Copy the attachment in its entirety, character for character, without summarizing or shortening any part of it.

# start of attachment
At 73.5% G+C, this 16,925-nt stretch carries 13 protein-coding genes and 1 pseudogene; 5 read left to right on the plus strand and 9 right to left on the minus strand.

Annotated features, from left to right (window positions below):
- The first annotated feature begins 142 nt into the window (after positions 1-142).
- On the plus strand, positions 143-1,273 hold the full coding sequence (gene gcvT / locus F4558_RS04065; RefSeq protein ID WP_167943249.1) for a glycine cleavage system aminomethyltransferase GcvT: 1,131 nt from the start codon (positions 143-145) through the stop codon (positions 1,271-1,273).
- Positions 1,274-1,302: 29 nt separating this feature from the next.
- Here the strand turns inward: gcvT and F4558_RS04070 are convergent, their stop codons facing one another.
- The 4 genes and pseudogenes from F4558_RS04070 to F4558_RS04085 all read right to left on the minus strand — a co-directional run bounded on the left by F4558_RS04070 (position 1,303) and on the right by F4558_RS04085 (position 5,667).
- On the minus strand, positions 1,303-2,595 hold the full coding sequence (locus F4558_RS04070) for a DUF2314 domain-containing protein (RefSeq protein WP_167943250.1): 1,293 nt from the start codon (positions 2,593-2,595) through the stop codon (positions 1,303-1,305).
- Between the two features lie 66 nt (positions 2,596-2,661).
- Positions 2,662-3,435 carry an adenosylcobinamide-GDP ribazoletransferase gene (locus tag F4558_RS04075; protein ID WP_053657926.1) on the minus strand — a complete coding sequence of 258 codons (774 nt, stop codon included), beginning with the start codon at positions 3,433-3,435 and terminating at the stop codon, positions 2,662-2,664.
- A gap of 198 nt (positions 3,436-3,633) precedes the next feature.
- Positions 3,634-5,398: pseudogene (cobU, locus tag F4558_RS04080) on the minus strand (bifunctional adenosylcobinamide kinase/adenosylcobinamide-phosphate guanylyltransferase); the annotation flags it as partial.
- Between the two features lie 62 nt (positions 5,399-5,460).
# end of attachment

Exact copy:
At 73.5% G+C, this 16,925-nt stretch carries 13 protein-coding genes and 1 pseudogene; 5 read left to right on the plus strand and 9 right to left on the minus strand.

Annotated features, from left to right (window positions below):
- The first annotated feature begins 142 nt into the window (after positions 1-142).
- On the plus strand, positions 143-1,273 hold the full coding sequence (gene gcvT / locus F4558_RS04065; RefSeq protein ID WP_167943249.1) for a glycine cleavage system aminomethyltransferase GcvT: 1,131 nt from the start codon (positions 143-145) through the stop codon (positions 1,271-1,273).
- Positions 1,274-1,302: 29 nt separating this feature from the next.
- Here the strand turns inward: gcvT and F4558_RS04070 are convergent, their stop codons facing one another.
- The 4 genes and pseudogenes from F4558_RS04070 to F4558_RS04085 all read right to left on the minus strand — a co-directional run bounded on the left by F4558_RS04070 (position 1,303) and on the right by F4558_RS04085 (position 5,667).
- On the minus strand, positions 1,303-2,595 hold the full coding sequence (locus F4558_RS04070) for a DUF2314 domain-containing protein (RefSeq protein WP_167943250.1): 1,293 nt from the start codon (positions 2,593-2,595) through the stop codon (positions 1,303-1,305).
- Between the two features lie 66 nt (positions 2,596-2,661).
- Positions 2,662-3,435 carry an adenosylcobinamide-GDP ribazoletransferase gene (locus tag F4558_RS04075; protein ID WP_053657926.1) on the minus strand — a complete coding sequence of 258 codons (774 nt, stop codon included), beginning with the start codon at positions 3,433-3,435 and terminating at the stop codon, positions 2,662-2,664.
- A gap of 198 nt (positions 3,436-3,633) precedes the next feature.
- Positions 3,634-5,398: pseudogene (cobU, locus tag F4558_RS04080) on the minus strand (bifunctional adenosylcobinamide kinase/adenosylcobinamide-phosphate guanylyltransferase); the annotation flags it as partial.
- Between the two features lie 62 nt (positions 5,399-5,460).